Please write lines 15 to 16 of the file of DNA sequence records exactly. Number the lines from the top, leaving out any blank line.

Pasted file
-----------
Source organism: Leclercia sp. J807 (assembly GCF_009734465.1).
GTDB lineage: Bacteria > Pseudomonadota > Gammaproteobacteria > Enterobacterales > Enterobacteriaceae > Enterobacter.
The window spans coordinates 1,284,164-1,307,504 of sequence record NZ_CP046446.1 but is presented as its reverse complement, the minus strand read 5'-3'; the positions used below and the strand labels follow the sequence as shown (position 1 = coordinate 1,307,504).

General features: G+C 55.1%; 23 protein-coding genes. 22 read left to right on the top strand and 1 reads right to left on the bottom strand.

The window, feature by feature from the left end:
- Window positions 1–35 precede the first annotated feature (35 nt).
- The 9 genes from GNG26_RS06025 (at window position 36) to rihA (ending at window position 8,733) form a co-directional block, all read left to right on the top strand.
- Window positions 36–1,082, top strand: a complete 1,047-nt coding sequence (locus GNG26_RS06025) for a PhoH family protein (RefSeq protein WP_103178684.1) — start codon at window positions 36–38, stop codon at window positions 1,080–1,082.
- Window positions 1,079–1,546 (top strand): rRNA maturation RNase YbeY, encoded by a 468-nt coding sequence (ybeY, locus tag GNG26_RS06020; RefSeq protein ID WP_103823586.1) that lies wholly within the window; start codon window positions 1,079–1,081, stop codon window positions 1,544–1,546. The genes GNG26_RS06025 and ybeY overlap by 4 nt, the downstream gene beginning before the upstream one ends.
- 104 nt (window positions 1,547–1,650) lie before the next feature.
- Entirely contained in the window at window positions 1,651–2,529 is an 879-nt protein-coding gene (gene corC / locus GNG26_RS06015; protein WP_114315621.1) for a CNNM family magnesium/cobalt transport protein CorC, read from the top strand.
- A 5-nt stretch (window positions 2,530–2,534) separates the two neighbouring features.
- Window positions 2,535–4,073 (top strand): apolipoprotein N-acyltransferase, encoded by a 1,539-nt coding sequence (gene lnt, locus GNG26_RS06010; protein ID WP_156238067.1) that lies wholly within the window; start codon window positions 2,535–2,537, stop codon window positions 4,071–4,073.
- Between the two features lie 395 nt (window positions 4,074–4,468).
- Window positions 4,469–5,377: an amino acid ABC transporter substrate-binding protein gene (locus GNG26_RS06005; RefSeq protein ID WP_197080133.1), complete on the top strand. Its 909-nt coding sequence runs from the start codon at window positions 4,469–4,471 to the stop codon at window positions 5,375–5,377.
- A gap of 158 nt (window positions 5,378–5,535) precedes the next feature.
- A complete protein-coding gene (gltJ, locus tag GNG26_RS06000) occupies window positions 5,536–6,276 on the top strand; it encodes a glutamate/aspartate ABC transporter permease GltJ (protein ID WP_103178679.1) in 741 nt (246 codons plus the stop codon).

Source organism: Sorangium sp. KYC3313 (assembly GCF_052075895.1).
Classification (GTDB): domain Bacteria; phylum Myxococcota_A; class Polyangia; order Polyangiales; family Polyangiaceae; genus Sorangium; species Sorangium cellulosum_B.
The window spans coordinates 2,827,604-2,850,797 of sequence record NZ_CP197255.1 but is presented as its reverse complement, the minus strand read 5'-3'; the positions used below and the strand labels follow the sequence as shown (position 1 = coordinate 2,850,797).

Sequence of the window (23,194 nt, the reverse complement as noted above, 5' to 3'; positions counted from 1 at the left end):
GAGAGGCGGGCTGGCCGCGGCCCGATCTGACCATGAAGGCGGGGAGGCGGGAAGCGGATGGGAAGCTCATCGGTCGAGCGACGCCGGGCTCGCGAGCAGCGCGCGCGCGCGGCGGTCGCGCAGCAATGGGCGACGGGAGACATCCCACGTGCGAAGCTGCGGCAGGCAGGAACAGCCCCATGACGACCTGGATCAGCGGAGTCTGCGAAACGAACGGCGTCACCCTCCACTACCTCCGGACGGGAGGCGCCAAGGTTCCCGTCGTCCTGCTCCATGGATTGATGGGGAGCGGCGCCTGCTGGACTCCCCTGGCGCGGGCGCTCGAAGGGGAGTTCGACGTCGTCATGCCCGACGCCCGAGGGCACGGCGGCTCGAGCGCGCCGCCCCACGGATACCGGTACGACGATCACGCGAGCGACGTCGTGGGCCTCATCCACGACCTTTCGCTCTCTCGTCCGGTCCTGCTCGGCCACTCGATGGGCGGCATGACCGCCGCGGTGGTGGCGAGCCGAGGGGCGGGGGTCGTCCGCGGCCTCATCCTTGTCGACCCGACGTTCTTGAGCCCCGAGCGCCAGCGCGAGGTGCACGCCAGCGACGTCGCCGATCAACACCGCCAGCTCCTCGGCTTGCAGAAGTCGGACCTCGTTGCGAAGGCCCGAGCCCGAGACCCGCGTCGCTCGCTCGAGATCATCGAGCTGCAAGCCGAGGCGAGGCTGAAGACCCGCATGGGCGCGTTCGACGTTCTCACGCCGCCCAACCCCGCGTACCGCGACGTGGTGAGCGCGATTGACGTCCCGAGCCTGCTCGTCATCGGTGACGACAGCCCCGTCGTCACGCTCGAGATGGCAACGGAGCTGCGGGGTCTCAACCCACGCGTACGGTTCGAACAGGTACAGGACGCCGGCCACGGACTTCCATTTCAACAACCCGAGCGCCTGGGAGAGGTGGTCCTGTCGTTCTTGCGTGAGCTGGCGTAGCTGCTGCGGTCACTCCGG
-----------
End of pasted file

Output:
- Window positions 4,469–5,377: an amino acid ABC transporter substrate-binding protein gene (locus GNG26_RS06005; RefSeq protein ID WP_197080133.1), complete on the top strand. Its 909-nt coding sequence runs from the start codon at window positions 4,469–4,471 to the stop codon at window positions 5,375–5,377.
- A gap of 158 nt (window positions 5,378–5,535) precedes the next feature.